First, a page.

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Dušan Jurkovič’s Villa: A highlight of modern architecture in Brno

Brno, the capital of Moravia, is a city of many attractions, including modern architecture with four of its many remarkable villas open to the public. Fans of modern architecture certainly will not be disappointed in Brno, especially at Dušan Jurkovič’s villa, which has a Staircase Hall that now appears as it did when Jurkovič and his family called the place home from 1907 to 1919.

Slovak Dušan Jurkovič was one of the most prominent architects in the Czech lands and in Slovakia during the end of the 19th and early 20th centuries. He was born August 23, 1886 in what was then Austro-Hungary and now is Slovakia. He became very interested in folk art and helped to create the structures for the Czech-Slavonic Ethnographic Exhibition in Prague during 1895. In 1899 he moved to Brno. During World War I Jurkovič focused on designing cemeteries in Galicia for Austrian soldiers killed in action. (At that time, Czechs and Slovaks had lived in the Austro-Hungarian Empire.) Folk art greatly influenced his designs for the cemeteries.

His house, which he had hoped would become part of an artists’ colony, is perhaps his biggest achievement. Completed in 1906, it opened with an exhibition of over 100 works of art, many created by Jurkovič himself. He lived there until 1919, a year after democratic Czechoslovakia was born. Then he moved to Bratislava to help his native Slovakia make a name for itself in the newly-founded democracy. Even during peacetime, many of his designs were war-related, as he created many war memorials. In the late 1920s he took an interest in functionalism. Jurkovič died December 21, 1947, only two months before the Communist coup of Czechoslovakia took place.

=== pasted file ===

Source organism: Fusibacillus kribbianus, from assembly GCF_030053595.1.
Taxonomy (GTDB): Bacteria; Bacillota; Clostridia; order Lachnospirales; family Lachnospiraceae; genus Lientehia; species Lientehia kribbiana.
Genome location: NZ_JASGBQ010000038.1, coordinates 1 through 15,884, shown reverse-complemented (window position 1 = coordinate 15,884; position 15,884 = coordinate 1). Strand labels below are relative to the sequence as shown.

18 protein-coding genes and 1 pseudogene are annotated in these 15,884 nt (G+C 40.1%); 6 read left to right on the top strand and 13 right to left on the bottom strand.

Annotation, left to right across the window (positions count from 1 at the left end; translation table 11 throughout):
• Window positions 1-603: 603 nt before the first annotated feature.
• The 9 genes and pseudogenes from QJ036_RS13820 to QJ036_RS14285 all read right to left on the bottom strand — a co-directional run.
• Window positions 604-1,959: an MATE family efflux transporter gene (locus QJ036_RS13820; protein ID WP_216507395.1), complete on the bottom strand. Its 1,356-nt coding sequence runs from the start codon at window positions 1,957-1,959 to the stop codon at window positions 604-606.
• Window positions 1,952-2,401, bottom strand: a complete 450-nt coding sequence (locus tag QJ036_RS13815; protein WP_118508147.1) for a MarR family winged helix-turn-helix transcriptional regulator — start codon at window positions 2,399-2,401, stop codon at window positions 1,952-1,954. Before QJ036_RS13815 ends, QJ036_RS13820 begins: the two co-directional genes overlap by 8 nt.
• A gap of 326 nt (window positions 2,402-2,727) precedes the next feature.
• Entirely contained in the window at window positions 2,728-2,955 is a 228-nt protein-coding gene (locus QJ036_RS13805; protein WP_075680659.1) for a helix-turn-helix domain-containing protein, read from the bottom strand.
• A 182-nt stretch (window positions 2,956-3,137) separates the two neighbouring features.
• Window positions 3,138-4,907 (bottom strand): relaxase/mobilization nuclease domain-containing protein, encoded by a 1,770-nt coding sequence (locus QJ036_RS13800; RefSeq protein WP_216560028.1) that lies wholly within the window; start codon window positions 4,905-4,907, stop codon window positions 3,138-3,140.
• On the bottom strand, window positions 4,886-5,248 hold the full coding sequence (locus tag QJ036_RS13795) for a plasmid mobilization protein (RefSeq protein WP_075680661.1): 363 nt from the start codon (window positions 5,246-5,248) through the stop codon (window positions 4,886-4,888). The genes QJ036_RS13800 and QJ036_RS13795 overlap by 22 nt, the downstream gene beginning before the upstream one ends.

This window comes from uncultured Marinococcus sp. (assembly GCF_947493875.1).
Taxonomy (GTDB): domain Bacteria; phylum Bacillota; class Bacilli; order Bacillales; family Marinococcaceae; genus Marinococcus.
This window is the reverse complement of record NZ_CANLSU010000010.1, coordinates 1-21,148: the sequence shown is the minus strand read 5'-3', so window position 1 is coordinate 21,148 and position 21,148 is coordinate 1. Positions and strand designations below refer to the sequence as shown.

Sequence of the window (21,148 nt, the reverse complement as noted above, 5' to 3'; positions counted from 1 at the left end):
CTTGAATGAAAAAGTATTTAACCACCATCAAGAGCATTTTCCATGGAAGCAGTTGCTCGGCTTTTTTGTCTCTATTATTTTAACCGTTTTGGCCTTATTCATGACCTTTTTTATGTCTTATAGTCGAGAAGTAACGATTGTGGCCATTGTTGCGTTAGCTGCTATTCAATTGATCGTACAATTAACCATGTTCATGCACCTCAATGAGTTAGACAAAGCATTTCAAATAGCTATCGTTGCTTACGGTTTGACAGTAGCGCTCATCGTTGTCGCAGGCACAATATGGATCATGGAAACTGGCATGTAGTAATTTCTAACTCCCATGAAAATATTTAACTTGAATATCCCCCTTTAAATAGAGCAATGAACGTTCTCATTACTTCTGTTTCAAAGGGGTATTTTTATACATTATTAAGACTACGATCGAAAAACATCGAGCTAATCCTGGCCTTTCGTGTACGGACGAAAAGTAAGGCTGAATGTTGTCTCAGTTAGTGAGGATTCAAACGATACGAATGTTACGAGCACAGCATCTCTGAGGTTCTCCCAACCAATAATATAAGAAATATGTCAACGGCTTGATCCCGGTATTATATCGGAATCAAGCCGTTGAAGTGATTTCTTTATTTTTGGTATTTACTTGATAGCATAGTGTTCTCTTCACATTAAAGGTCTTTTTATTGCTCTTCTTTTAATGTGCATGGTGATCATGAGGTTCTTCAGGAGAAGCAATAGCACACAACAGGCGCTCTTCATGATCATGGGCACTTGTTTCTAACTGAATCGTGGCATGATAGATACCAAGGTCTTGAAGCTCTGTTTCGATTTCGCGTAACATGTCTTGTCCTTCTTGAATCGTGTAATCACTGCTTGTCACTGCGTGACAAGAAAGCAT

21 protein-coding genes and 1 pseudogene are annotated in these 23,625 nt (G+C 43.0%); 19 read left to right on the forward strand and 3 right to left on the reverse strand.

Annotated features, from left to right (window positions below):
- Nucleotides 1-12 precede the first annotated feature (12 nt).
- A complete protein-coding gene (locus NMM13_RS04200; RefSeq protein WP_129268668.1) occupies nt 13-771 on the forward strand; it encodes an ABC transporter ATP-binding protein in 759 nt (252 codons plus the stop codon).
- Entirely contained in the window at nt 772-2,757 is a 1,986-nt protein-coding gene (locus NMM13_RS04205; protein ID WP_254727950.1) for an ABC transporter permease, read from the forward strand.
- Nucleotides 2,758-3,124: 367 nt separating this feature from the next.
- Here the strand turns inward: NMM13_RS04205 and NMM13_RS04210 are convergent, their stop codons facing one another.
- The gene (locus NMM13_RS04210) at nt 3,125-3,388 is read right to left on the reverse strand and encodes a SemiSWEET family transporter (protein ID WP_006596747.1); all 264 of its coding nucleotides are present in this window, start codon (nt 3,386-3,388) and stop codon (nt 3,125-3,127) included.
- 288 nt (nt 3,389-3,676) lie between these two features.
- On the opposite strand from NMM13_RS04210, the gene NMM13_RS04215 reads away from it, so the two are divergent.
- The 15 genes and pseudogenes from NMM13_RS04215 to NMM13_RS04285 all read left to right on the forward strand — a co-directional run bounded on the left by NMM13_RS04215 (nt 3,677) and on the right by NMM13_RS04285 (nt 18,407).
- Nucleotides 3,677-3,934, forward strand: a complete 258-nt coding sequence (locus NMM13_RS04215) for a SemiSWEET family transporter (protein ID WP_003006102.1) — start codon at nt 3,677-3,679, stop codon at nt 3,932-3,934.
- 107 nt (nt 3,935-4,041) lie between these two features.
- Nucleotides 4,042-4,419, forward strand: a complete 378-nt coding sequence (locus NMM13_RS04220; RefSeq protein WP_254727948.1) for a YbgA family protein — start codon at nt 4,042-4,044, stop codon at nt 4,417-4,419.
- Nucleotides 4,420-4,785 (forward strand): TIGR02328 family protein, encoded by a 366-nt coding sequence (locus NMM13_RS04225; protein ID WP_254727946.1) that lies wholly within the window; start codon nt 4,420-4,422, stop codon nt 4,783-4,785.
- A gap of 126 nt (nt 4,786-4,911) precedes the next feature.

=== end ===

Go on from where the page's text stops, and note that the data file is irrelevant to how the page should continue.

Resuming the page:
When Jurkovič moved to Slovakia, he sold the villa, and it changed hands several times before the Švancar family took it over in 1938. The clan lived there until 2006. During the 1950s the basement was transformed into an anti-nuclear bunker. In 1963 the villa became a cultural monument. During 2006 the Moravian Gallery of Brno bought the villa, which was opened to the public in 2011.

The exterior of the villa looks like it belongs in a fairy tale, exuding a playfulness and cheerfulness. It is made of stone, wood and cork and resembles a country house or cottage in England. Jurkovič’s unique style was inspired by the English Arts and Crafts movement, Art Nouveau and Moravian folk architecture, which played a major role during the 19th century. The English Arts and Crafts trend, which peaked from 1860 to 1910, combined simplicity and folk art with a romantic feel. Also, British architects often designed a staircase hall for their structures, and this element features prominently in Jurkovič’s villa.

The Slovak architectural guru drew his inspiration from Austrian architects Josef Maria Olbrich and Josef Hoffmann, who helped found the Art Nouveau movement during the 19th century. Olbrich was known for combining British characteristics with Central European features.